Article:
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Payday for US Plant Scientists

A Dec. 10 ruling from the US Supreme Court that validates patents on genetically engineered plants re-ignited the debate over the politics of property rights in the life sciences. In a case involving the leading seed-corn producer, Pioneer Hi-Bred International Inc. of Des Moines, Iowa, the Court endorsed the US Patent and Trademark Office's 1985 decision to issue broad utility patents on plants.1 The patent office based its decision on earlier rulings that "anything under the sun made by man" i

Peg Brickley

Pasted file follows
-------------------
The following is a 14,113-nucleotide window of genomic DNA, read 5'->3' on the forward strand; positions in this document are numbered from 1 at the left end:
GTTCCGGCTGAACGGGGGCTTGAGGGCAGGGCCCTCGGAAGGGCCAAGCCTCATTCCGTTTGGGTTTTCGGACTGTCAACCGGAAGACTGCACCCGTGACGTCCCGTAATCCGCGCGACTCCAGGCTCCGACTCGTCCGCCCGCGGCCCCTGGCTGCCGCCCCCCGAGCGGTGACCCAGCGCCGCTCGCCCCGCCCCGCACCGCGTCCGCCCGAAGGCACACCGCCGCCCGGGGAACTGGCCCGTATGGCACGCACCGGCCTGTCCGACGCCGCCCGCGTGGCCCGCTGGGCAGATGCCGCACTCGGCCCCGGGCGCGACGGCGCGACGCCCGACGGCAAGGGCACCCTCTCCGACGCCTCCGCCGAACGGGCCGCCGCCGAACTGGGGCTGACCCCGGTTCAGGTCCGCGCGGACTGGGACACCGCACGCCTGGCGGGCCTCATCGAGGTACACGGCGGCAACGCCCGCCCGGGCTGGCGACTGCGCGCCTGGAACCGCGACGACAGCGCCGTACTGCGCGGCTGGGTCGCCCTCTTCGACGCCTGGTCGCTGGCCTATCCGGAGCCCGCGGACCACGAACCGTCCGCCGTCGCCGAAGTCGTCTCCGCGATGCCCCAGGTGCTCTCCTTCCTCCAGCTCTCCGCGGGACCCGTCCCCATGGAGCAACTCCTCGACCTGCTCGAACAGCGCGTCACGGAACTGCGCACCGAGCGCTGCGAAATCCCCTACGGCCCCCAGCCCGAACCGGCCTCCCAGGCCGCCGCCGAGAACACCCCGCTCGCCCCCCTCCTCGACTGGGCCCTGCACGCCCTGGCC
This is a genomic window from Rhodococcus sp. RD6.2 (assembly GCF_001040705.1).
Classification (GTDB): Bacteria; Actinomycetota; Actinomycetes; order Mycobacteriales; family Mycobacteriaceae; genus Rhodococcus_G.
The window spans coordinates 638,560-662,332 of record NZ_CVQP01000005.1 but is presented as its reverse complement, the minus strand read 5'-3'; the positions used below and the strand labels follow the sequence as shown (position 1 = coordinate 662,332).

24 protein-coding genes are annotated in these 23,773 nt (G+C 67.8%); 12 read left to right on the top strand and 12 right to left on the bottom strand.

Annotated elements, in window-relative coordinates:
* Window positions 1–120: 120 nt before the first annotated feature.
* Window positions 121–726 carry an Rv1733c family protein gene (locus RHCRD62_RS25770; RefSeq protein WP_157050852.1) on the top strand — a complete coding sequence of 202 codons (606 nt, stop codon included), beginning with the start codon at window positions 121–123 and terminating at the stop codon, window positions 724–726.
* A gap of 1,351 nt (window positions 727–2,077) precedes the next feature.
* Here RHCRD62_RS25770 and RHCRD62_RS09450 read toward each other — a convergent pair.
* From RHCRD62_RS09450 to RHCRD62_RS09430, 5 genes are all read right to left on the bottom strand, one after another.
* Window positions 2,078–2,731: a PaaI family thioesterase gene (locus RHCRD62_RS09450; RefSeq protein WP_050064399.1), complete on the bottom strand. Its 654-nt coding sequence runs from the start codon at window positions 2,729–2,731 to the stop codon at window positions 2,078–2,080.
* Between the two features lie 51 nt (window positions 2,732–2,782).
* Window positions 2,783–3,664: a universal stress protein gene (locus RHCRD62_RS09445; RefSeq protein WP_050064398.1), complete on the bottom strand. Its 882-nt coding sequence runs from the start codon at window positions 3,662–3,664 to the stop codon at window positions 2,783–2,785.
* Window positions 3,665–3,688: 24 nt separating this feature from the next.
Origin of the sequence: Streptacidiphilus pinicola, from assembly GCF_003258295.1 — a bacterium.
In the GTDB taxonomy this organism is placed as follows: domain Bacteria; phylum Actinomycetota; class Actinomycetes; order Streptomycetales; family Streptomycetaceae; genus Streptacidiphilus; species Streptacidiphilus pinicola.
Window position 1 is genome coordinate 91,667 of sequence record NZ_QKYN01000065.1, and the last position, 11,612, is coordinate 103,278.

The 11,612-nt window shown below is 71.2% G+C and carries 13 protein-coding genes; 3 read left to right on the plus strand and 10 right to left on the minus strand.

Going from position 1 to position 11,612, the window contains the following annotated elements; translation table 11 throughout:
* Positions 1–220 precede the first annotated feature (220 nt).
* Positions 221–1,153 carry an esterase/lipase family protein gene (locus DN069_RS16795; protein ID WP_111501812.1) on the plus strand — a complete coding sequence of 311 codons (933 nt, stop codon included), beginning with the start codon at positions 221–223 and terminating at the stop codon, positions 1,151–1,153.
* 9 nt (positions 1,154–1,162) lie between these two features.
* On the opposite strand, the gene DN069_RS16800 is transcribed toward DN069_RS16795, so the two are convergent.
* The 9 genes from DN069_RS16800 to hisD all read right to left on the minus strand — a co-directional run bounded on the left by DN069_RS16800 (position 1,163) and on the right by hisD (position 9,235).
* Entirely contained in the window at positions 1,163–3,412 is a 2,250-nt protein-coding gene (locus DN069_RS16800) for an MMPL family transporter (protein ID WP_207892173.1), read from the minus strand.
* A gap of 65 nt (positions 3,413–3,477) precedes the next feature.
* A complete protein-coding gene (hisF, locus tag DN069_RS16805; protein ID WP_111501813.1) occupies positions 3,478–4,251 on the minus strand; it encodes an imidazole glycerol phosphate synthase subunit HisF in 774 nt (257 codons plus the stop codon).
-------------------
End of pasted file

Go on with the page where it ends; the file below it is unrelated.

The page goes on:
A Dec. 10 ruling from the US Supreme Court that validates patents on genetically engineered plants re-ignited the debate over the politics of property rights in the life sciences. In a case involving the leading seed-corn producer, Pioneer Hi-Bred International Inc. of Des Moines, Iowa, the Court endorsed the US Patent and Trademark Office's 1985 decision to issue broad utility patents on plants.1 The patent office based its decision on earlier rulings that "anything under the sun made by man" is patentable.2 But until the Court ruled on the Pioneer case, no one could be certain that genetically altered plant patents would stand up.

Decades of development in plant genomics were riding on the decision, the results of which translate into more research dollars for plant scientists. The ruling means the products of their laboratories can claim as much as 20 years of monopolistic protection under US patent...

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